When women enter their 40s, the metabolism begins to slow down. Pre-menopause may be causing weight gain in your middles and the tried-and-true workouts of your past may not be working anymore. Other contributors to midlife weight gain can be the use of antidepressants and getting far too many meals on the run.

Even more critical than the increased number on the scale are increased risk of diseases that come with age, including cancers, osteoporosis, diabetes and heart disease. So, what can you do to keep your bod in tip-top shape? Add these four workouts to your routine.


Your friends are doing it but you have yet to try it. You should. This low-impact workout is easy on your joints yet focuses on your core: abs, back, buttocks and hips—just the areas that need the most care after 40. Using your own body strength for resistance, this isn’t an aerobic exercise but one that helps you tone, strengthen, and become more flexible, which doctors recommend for midlife. Studies find that strengthening the core muscles improves mood and anxiety, relieves back pain, helps with balance, and is a brain-booster.

Strength Training

Perhaps you have avoided the weight room at the gym for fear lifting would make you too bulky. It’s time to change that. Dropping estrogen levels weaken bones and even cause bone loss, leading to osteoporosis, but strength training puts stress on bones and increases bone density, according to the Mayo Clinic. Not only will you ward off osteoporosis, muscle burns more calories and fat while increasing your slowing metabolism.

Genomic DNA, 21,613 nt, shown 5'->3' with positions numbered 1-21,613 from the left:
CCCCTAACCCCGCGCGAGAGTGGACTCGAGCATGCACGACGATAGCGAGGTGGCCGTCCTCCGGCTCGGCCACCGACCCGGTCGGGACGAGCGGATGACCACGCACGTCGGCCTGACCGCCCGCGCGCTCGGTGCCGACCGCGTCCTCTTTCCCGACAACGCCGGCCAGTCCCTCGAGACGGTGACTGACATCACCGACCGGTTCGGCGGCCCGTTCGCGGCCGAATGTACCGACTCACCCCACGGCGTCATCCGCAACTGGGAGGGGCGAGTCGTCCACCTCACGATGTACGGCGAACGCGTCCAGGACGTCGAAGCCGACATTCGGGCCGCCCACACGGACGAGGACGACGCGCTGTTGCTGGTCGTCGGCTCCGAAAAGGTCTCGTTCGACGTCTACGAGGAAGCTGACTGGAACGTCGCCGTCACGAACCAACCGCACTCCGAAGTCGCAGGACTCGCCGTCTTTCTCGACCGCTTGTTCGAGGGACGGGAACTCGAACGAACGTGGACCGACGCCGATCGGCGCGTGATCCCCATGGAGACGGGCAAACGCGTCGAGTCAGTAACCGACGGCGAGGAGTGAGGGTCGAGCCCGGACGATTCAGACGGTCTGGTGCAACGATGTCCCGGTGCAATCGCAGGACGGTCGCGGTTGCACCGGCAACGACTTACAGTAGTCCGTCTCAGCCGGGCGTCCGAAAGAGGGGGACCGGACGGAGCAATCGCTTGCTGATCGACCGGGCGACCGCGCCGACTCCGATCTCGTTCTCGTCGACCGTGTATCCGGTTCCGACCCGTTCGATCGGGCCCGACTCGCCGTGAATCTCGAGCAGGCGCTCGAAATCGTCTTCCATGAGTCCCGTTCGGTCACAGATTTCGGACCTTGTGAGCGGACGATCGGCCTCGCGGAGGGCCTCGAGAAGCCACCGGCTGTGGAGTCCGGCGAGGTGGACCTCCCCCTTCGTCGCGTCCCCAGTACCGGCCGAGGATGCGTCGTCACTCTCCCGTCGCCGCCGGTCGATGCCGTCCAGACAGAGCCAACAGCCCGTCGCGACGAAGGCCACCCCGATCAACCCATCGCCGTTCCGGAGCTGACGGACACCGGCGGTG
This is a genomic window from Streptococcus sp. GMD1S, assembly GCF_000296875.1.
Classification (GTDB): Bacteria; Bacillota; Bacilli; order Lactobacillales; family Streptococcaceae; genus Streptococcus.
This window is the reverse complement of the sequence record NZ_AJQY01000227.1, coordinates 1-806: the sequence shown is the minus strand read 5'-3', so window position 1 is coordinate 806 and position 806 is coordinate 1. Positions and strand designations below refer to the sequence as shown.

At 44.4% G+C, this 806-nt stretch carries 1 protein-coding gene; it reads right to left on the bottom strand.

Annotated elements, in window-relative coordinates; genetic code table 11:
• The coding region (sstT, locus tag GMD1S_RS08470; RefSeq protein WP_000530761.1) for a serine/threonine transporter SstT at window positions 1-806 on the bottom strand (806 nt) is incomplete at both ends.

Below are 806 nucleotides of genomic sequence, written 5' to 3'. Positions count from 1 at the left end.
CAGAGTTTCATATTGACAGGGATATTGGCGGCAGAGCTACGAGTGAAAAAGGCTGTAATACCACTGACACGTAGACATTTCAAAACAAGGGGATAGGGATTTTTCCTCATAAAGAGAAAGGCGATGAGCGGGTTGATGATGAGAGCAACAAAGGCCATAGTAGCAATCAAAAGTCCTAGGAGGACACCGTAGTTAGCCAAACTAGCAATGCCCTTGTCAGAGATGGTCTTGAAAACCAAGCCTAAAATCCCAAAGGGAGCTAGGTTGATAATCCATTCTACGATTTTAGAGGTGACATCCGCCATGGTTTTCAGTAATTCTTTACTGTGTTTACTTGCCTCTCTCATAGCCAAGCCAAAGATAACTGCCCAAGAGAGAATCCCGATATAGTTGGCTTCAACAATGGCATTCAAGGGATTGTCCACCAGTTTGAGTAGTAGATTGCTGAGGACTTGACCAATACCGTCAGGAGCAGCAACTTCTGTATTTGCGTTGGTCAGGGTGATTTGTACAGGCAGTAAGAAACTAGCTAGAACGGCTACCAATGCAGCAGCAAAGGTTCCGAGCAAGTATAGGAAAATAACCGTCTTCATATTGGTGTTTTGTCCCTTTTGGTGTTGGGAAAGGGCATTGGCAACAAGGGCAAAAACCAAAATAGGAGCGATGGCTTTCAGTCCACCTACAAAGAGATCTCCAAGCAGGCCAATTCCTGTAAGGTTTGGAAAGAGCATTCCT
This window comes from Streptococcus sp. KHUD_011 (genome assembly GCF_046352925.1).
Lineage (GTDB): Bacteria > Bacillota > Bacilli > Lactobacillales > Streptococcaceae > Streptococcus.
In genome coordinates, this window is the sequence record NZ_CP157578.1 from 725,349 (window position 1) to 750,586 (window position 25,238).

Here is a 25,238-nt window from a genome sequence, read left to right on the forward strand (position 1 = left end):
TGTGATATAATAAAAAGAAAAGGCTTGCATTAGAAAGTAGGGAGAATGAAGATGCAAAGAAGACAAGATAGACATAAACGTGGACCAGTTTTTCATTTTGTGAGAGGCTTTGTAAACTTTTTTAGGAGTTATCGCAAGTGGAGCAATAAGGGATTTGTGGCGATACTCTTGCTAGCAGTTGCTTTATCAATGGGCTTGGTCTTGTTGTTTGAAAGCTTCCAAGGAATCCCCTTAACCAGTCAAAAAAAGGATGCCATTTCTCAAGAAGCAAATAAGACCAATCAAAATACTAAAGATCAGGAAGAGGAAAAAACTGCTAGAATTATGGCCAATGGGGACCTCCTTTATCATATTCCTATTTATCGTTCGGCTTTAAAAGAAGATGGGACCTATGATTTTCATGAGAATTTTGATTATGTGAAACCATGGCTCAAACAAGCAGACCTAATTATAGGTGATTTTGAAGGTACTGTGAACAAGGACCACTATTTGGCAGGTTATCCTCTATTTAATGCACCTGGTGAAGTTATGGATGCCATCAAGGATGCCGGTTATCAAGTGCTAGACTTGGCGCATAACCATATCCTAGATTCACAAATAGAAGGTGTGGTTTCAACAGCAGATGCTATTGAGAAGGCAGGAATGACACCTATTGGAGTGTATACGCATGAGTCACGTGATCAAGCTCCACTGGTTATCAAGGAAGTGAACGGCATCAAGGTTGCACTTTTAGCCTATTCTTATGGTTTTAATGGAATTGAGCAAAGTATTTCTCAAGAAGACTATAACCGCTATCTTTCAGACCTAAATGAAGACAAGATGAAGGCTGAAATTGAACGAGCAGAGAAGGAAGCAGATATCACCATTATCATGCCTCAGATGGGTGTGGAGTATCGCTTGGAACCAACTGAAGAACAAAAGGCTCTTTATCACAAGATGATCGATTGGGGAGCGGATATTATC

Think yoga is just a trend? It’s been practiced for thousands of years, and with good reason. Yoga has been found to lower blood pressure in people over 40, reducing the risk of heart disease, which is the number one cause of death in women. Yoga can help ward off this disease and improve cardio and circulatory health. It also increases muscle tone, strength and flexibility, targeting the core in many different ways.


High Intensity Interval Training is not hard to find these days. It’s the core behind many different workouts including those you will find at Orangetheory, CrossFit, C45, or many classes simply labelled HIIT. The American Heart Association found older adults who exercised just 30 minutes a day for two years improved their fitness levels and heart health. This interval-style training that increases intensity in short bursts has also been found to ease menopausal symptoms, stress and type 2 diabetes.

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About Lissa Poirot

Lissa Poirot is an award-winning lifestyle writer who covers health, wellness and travel. Her work has appeared on websites such as WebMD, FamilyVacationCritic and the New York Times, as well as print in magazines including Vegetarian Times and Arthritis Today.

View all posts by Lissa Poirot

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